Pope John Paul II's 1997 VisitSaturday 7 June 1997
I just returned from seeing the pope. It's not a thing I ever thought I'd be writing. But I did indeed get to see the pope today in Ludzmierz. I got a call around 12:15 this afternoon from Pan Kowalczyk and he asked me if I was still interested in going. I said I was, so he asked me if I still wanted to wear traditional dress. Thinking I had no choice, I said, "Chyba," (I guess)and he told me to come by his house and pick them up. I walked over to his house and had to try on the clothes. The pants were all wool and incredibly itchy. I thought it was going to be a chaff-fest, but on the way home I realized I could just wear long underwear and have a sweat-fest instead.
I went with the mayor, his wife, Agnieszka, and some lady I've seen before but I am not sure who she is. I had an hour between the time I picked up my clothes and the time I was to meet the mayor, so I inhaled some lunch and threw on the clothes.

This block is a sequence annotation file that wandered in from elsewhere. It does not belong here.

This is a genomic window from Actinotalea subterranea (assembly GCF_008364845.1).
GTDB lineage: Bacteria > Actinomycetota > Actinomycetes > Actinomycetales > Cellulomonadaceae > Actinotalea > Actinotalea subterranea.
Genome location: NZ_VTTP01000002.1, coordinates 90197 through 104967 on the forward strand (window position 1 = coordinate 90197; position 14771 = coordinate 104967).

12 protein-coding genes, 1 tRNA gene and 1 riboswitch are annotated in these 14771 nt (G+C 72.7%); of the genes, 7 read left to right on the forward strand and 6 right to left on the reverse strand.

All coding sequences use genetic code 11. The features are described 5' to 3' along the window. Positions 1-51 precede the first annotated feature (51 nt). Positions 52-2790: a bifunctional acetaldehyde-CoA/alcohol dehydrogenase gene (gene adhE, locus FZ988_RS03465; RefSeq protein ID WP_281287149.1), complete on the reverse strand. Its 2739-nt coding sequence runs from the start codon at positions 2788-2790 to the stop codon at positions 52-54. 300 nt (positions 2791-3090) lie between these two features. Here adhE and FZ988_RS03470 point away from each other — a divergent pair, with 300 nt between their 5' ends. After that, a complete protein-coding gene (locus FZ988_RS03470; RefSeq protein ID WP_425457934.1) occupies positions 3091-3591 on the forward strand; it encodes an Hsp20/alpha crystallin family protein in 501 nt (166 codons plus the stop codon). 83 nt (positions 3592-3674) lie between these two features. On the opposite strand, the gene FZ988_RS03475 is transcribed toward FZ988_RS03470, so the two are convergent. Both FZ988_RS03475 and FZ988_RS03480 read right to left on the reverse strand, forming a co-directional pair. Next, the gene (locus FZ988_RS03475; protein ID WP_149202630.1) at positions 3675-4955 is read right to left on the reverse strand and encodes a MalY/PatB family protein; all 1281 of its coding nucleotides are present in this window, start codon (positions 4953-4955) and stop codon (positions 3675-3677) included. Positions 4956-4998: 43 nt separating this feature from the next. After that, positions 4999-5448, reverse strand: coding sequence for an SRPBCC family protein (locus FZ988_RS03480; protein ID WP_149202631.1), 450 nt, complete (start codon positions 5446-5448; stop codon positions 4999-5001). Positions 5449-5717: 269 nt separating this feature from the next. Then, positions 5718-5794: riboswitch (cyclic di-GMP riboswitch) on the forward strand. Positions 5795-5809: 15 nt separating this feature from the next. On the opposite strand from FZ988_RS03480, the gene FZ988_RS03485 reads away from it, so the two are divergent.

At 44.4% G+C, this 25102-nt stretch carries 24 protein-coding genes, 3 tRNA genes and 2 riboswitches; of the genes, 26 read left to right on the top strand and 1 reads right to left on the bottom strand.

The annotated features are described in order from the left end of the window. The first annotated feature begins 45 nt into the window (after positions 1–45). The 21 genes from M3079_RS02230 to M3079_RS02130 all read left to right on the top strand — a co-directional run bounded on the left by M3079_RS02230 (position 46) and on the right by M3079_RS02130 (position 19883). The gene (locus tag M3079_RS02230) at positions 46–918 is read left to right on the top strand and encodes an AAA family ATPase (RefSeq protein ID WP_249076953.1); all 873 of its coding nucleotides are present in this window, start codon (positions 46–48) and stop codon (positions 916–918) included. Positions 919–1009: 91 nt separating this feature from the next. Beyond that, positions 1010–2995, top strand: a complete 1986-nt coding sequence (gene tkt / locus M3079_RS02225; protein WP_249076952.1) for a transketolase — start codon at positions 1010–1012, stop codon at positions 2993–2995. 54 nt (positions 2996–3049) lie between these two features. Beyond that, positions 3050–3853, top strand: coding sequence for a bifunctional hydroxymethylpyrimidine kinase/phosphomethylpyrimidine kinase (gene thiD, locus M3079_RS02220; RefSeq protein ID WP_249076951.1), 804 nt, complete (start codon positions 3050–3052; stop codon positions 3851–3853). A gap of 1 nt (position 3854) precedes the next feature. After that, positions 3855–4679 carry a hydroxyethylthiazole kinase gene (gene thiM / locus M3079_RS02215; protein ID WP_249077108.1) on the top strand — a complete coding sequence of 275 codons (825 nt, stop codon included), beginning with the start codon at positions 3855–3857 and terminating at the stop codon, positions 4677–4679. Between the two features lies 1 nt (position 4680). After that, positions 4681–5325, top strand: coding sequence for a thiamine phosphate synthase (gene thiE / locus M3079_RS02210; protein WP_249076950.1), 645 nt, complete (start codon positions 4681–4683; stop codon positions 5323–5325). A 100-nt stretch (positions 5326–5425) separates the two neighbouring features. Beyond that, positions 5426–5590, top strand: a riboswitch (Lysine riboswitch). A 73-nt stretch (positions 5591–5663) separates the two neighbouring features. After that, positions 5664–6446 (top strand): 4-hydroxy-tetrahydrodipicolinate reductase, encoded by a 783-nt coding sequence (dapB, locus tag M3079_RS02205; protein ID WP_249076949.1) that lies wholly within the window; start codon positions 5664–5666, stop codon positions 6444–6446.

The mayor being just that--the major--we had great tickets. We were able to park within sight of the church (as opposed to several kilometers away) and we sat in the front, right section. Actually my ticket was for section A1, but the mayor flashed them all together with his on top and we went in with no trouble. We were no more than thirty-five meters away from the podium and altar.
The whole ceremony was outside. There was a large pavilion for the pope and priests and then the people were stretched for several hundred meters along the Czarny Dunejec river. Many people held up banners, and almost everyone had a little yellow and white flag which they waved frantically at certain points.
First there was a great ceremony at which a high-ranking priest (possibly the current archbishop of Kraków) spoke and the Queen of Podhale icon was brought in and placed on a pedistal in the middle of the pavilion. Four men in góralski clothes brought in the golden statue of Mary holding Jesus as an infant. In her right hand was a scepter. Charles told me that when Karol Wojtyla was still the archbishop of Kraków he made a visit to Ludzmierz and was part of the processional carrying in the Queen of Podhale when suddenly the scepter fell out of her hand and he caught it before it hit the ground. People took this as a sign that he was going to be pope. Of course it's easy to say that after the fact.